While this would be a closer case, it is also unlikely these arguments would prevail. The above cases were an attempt to free the country from the time’s form of horrific state-supported racism; a far cry from letting lawyers watch basketball. Racial groups are also a protected class, while attorneys are not. When concerning rules restricting individuals not on the basis of any protected class, Williamson v. Lee Optical requires a rational basis for the restriction. The attorneys could argue that MSG’s reasoning is pretextual, but it is unlikely a court would decide lawsuit protection fails to satisfy this test.

Overall, the basis of civil rights cases seems to favor groups that have been the victims of state action. When the government does regulate private actors, it tends to use interstate commerce as its justification for striking down discriminatory policies. However, I feel that applying the commerce clause here would be an overreach because of MSG’s stated basis for the bans.

Spite Cases & State Law

Additionally, the argument that this was a policy arising chiefly from spite would also be unlikely to yield a victory for the banned attorneys. A comment in the California Law Review found a malicious motive plays no role in determining one’s civil liability, though banned lawyers could say that changing times necessitate changing this view, as it is almost 100 years old.

The most promising component of NY State Law for the banned lawyers is Civil Rights Law 40(b), as it prevents refusal for admission or ejection from public performances unless an attendee’s actions risk “breaching the peace.” The banned attorneys could counter the argument MSG provided in its statement (litigation’s adversarial nature requires bans to preempt illicit evidence gathering) with a claim that attorneys’ behavior did not breach the peace, and that MSG has yet to offer an example or other evidence of an attorney actually collecting evidence in an MSG venue in breach of proper procedure.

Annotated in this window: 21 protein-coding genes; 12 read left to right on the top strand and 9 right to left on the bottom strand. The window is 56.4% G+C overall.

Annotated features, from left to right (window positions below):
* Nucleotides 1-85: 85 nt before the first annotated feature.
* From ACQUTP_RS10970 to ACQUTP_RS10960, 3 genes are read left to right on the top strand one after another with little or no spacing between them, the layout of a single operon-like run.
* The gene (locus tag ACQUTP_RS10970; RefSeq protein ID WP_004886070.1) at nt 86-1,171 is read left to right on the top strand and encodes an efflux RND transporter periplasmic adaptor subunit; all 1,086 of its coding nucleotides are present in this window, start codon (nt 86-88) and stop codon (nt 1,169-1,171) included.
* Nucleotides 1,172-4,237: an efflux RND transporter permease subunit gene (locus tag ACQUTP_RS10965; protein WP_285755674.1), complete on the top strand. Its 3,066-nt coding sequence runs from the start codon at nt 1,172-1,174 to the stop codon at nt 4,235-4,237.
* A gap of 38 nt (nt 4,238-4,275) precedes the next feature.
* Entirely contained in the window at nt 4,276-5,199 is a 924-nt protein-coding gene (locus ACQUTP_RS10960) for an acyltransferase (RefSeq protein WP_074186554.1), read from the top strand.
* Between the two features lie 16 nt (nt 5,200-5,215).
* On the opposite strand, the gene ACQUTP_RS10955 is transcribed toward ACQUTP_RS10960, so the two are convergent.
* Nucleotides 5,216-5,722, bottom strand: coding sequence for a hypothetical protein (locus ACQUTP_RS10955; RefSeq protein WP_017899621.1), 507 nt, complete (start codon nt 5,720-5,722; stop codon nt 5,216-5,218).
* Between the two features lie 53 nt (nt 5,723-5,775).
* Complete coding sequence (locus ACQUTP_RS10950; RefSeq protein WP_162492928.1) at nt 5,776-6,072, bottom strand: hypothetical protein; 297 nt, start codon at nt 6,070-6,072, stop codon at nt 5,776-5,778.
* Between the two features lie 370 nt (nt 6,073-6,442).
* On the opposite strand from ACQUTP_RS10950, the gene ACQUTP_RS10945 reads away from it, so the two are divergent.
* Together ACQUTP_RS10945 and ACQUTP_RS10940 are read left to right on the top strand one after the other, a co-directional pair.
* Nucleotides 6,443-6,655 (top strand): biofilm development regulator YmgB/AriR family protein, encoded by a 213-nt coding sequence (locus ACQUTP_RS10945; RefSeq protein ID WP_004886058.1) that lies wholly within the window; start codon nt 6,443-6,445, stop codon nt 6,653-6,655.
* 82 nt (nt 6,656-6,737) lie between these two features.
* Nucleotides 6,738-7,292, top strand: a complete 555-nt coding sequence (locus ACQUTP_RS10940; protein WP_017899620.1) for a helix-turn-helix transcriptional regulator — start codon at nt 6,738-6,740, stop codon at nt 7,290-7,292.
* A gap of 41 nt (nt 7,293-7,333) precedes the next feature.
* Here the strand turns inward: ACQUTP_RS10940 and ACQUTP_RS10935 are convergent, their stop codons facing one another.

Banned lawyers could also join the fight against MSG’s liquor license to attack MSG’s wallet. The New York Liquor Authority sent MSG a letter claiming that its license requires that the venue remain open to the public. Also, “groups or individuals cannot be excluded on the basis of criteria that are not directly related to your duties under your [liquor] license.” The authority threatened disciplinary action in the event it finds that violations have occurred. MSG admitted that lapses in its ability to sell alcohol may materially impact its profits. Additionally, non-lawyer attendees would surely be frustrated that this dispute prevented their drinking, potentially leading to bad reviews online and other criticism. We have noted the effectiveness of “running major mouth” through Robinson’s story, and excluded lawyers would be wise to use a similar approach. The court of public opinion may be banned lawyers' best option.


Webs Webs

r5 - 23 May 2023 - 19:33:29 - MichaelPari